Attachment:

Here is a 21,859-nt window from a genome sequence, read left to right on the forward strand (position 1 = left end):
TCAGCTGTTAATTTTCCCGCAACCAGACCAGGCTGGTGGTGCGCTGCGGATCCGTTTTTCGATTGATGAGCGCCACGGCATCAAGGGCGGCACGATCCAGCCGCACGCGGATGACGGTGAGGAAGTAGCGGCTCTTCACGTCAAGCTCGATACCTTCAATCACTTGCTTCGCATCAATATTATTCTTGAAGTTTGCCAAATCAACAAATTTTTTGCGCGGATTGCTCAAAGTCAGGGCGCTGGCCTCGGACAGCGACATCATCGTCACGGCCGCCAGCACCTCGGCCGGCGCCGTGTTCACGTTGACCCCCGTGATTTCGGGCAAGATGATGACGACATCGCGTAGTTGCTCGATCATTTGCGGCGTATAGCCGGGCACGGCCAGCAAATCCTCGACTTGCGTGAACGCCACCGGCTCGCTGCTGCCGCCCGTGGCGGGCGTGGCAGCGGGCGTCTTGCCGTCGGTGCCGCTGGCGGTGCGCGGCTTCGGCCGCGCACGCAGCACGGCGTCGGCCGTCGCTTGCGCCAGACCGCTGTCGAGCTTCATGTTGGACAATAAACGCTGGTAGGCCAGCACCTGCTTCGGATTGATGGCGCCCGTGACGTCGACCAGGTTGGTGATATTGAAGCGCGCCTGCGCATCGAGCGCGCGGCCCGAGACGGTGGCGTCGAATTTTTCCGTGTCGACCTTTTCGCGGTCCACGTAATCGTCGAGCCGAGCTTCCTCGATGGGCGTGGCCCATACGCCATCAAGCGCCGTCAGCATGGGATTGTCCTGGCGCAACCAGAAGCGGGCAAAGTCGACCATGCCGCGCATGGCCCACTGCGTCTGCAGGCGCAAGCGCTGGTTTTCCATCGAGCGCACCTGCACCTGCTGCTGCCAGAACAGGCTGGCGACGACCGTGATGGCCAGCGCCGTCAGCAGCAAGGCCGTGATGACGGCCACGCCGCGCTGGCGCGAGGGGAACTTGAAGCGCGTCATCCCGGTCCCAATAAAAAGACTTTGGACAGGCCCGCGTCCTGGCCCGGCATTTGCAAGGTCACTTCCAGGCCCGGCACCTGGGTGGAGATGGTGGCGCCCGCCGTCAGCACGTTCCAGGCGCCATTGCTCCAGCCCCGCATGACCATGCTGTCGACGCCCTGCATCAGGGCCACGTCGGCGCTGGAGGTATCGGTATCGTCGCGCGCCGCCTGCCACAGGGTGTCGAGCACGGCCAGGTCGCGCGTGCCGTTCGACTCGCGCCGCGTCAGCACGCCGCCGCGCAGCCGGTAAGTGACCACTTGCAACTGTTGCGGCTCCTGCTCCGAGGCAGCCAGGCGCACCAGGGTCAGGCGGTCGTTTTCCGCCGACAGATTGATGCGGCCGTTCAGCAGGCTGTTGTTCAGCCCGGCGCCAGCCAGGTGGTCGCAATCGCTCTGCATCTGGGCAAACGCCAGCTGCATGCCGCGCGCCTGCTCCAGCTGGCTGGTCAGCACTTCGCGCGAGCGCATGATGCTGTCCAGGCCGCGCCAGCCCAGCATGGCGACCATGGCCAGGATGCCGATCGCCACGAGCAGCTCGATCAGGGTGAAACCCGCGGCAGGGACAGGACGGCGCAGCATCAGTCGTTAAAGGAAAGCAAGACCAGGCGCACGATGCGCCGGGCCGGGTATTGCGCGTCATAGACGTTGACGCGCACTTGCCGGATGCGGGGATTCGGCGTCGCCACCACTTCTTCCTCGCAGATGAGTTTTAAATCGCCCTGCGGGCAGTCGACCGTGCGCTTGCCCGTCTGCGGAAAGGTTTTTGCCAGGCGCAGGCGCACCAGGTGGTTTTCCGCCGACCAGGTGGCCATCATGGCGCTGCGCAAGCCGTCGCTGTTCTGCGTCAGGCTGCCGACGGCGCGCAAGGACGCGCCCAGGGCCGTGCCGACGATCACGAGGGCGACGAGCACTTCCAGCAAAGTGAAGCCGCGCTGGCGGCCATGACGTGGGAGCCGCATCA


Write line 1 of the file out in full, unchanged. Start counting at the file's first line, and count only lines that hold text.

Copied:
Here is a 21,859-nt window from a genome sequence, read left to right on the forward strand (position 1 = left end):